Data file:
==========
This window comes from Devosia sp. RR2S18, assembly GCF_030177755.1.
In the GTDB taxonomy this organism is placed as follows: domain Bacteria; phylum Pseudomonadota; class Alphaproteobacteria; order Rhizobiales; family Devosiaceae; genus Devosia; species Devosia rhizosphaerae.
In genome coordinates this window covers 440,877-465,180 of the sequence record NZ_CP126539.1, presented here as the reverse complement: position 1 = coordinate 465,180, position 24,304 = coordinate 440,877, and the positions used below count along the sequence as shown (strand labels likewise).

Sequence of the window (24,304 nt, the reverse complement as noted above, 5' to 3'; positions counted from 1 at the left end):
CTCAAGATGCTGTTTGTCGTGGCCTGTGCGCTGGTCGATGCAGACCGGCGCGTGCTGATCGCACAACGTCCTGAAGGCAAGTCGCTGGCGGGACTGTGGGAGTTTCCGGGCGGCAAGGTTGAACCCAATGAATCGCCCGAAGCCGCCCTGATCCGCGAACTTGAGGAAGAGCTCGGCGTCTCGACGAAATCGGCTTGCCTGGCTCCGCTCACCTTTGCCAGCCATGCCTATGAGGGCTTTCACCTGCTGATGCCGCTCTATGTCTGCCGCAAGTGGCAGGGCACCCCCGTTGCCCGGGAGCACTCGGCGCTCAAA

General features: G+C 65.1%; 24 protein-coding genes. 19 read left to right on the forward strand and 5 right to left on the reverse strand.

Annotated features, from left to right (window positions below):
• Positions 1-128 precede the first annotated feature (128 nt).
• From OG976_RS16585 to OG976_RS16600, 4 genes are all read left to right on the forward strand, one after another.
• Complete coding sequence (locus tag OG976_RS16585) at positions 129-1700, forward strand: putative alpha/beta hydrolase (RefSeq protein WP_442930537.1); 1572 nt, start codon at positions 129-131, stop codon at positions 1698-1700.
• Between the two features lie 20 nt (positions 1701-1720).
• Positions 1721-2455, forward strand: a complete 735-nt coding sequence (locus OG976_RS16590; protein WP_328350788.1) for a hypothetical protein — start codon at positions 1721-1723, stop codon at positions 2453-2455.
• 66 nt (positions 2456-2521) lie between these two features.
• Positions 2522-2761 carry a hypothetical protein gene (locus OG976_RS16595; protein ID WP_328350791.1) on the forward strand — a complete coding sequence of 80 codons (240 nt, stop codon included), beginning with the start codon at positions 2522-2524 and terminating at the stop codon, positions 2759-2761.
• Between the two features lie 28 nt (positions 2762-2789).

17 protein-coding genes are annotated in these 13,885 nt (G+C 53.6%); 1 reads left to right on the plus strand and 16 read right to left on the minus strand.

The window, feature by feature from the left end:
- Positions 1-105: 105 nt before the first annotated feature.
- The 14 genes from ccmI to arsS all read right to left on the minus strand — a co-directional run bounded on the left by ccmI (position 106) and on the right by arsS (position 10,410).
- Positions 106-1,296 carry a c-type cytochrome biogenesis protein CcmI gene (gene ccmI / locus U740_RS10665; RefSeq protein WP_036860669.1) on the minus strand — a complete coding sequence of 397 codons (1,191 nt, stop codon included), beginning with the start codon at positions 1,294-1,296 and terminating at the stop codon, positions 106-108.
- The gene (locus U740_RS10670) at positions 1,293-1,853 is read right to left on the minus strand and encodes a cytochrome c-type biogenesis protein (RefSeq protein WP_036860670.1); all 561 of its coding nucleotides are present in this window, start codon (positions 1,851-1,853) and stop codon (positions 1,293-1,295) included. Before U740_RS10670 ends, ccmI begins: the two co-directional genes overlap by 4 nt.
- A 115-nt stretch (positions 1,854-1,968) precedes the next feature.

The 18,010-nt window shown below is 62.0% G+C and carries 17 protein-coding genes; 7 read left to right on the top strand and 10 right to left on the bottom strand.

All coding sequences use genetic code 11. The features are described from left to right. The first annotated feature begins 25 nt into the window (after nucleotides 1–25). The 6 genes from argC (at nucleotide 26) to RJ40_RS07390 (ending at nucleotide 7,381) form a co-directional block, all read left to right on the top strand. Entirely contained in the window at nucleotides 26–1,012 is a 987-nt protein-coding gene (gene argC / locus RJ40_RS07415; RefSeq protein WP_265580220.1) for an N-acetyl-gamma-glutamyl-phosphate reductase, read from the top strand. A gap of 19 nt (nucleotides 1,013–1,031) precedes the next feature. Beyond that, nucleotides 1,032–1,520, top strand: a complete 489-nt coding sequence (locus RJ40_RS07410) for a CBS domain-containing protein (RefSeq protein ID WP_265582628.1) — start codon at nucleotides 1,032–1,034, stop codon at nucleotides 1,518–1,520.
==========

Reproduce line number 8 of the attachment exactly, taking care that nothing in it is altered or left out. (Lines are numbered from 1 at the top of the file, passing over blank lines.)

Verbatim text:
• Positions 1-128 precede the first annotated feature (128 nt).